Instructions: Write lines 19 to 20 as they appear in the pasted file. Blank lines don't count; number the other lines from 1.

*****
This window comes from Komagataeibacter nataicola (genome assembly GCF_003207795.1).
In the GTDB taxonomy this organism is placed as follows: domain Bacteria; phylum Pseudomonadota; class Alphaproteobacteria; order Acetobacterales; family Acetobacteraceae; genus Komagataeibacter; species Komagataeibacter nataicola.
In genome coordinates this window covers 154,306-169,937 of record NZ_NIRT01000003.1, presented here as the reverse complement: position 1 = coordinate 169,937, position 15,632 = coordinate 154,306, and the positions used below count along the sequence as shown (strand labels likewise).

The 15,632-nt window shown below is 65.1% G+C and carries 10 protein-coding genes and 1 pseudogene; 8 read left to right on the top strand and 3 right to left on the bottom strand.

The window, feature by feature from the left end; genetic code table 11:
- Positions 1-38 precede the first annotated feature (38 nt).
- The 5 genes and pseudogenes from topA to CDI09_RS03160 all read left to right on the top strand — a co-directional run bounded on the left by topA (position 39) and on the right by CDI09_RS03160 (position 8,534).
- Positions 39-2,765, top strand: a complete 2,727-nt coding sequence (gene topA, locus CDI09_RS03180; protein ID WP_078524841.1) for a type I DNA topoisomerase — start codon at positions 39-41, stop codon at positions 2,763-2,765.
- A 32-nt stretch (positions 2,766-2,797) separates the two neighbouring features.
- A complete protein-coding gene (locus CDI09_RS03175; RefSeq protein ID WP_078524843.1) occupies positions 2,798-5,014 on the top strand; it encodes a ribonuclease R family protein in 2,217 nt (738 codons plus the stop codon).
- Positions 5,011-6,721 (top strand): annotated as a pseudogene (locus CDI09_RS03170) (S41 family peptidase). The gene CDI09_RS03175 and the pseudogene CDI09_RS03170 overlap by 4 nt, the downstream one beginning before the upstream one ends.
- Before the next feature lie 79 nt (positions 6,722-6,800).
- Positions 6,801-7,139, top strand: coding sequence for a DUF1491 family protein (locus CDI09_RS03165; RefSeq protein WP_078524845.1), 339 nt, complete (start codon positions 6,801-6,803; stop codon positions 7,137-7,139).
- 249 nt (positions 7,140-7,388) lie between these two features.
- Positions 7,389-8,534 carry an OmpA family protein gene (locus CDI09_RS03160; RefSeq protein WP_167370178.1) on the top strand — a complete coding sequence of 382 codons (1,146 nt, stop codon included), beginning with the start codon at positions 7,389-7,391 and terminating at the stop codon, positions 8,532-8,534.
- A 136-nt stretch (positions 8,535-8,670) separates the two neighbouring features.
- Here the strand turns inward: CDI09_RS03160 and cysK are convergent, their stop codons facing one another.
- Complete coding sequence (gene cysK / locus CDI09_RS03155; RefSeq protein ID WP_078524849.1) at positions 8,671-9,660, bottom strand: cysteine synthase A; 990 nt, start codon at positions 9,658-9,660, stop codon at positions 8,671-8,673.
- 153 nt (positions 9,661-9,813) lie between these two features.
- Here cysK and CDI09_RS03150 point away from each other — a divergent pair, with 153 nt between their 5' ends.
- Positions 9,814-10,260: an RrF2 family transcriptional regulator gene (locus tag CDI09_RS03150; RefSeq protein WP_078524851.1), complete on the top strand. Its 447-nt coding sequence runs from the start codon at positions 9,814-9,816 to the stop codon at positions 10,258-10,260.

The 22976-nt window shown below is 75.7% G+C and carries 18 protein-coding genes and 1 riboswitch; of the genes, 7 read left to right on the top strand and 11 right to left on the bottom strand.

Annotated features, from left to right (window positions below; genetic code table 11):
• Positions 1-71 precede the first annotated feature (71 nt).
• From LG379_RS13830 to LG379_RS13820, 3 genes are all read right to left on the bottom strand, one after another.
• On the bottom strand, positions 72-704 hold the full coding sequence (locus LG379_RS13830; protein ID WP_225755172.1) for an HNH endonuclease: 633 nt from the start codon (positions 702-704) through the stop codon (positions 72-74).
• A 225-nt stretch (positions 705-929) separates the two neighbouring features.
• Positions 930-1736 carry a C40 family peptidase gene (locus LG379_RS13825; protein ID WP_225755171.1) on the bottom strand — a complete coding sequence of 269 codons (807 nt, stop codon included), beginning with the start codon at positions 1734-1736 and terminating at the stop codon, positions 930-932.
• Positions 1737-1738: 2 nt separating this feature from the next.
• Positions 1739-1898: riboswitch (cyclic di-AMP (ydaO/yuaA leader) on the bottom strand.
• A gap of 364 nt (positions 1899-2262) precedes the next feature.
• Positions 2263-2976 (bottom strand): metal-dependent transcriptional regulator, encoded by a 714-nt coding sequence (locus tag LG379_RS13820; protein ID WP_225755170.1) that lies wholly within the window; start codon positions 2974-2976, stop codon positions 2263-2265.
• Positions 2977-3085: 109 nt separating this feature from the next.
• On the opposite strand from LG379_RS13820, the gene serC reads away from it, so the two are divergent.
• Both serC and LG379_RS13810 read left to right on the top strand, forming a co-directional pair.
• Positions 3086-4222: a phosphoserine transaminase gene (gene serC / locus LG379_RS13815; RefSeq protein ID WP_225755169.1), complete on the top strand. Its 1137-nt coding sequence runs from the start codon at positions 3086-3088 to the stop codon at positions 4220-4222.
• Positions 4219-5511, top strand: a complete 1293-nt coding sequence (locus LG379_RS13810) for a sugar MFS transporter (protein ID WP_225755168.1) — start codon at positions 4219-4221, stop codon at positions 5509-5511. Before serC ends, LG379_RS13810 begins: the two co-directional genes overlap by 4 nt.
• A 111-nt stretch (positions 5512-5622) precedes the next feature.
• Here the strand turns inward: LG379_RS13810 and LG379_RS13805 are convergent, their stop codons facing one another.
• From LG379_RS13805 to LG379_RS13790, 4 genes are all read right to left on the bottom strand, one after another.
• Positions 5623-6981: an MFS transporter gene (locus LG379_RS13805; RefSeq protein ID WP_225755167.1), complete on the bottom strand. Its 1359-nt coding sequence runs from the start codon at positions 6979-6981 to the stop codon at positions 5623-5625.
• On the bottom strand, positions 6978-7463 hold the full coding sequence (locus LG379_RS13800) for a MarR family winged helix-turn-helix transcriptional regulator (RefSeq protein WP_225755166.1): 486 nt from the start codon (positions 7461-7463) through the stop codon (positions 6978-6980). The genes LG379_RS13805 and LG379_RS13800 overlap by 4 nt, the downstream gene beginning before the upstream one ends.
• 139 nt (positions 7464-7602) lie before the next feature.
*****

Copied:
- 153 nt (positions 9,661-9,813) lie between these two features.
- Here cysK and CDI09_RS03150 point away from each other — a divergent pair, with 153 nt between their 5' ends.